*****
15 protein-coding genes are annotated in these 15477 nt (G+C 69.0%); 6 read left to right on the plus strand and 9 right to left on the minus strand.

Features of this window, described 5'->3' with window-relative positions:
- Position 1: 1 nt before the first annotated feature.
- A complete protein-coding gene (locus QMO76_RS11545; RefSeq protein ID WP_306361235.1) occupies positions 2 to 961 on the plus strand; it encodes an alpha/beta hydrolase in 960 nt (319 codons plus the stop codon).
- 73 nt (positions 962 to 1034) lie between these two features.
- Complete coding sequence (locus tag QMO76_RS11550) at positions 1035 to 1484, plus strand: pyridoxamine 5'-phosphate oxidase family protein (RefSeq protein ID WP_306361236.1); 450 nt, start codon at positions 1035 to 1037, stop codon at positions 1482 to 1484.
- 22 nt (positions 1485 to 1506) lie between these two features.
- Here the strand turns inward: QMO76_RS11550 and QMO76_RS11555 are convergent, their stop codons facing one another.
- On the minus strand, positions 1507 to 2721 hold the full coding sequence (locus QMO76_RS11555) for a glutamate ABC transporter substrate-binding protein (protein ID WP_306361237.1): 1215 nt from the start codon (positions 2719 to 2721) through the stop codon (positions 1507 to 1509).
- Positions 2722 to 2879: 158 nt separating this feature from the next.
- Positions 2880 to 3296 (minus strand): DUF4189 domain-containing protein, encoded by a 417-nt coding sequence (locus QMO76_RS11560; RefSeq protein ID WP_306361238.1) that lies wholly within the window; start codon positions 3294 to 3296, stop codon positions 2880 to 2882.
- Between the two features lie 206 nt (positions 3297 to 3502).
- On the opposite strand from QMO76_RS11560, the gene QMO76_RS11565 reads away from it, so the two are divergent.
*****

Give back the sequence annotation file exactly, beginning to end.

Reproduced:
15 protein-coding genes are annotated in these 15477 nt (G+C 69.0%); 6 read left to right on the plus strand and 9 right to left on the minus strand.

Features of this window, described 5'->3' with window-relative positions:
- Position 1: 1 nt before the first annotated feature.
- A complete protein-coding gene (locus QMO76_RS11545; RefSeq protein ID WP_306361235.1) occupies positions 2 to 961 on the plus strand; it encodes an alpha/beta hydrolase in 960 nt (319 codons plus the stop codon).
- 73 nt (positions 962 to 1034) lie between these two features.
- Complete coding sequence (locus tag QMO76_RS11550) at positions 1035 to 1484, plus strand: pyridoxamine 5'-phosphate oxidase family protein (RefSeq protein ID WP_306361236.1); 450 nt, start codon at positions 1035 to 1037, stop codon at positions 1482 to 1484.
- 22 nt (positions 1485 to 1506) lie between these two features.
- Here the strand turns inward: QMO76_RS11550 and QMO76_RS11555 are convergent, their stop codons facing one another.
- On the minus strand, positions 1507 to 2721 hold the full coding sequence (locus QMO76_RS11555) for a glutamate ABC transporter substrate-binding protein (protein ID WP_306361237.1): 1215 nt from the start codon (positions 2719 to 2721) through the stop codon (positions 1507 to 1509).
- Positions 2722 to 2879: 158 nt separating this feature from the next.
- Positions 2880 to 3296 (minus strand): DUF4189 domain-containing protein, encoded by a 417-nt coding sequence (locus QMO76_RS11560; RefSeq protein ID WP_306361238.1) that lies wholly within the window; start codon positions 3294 to 3296, stop codon positions 2880 to 2882.
- Between the two features lie 206 nt (positions 3297 to 3502).
- On the opposite strand from QMO76_RS11560, the gene QMO76_RS11565 reads away from it, so the two are divergent.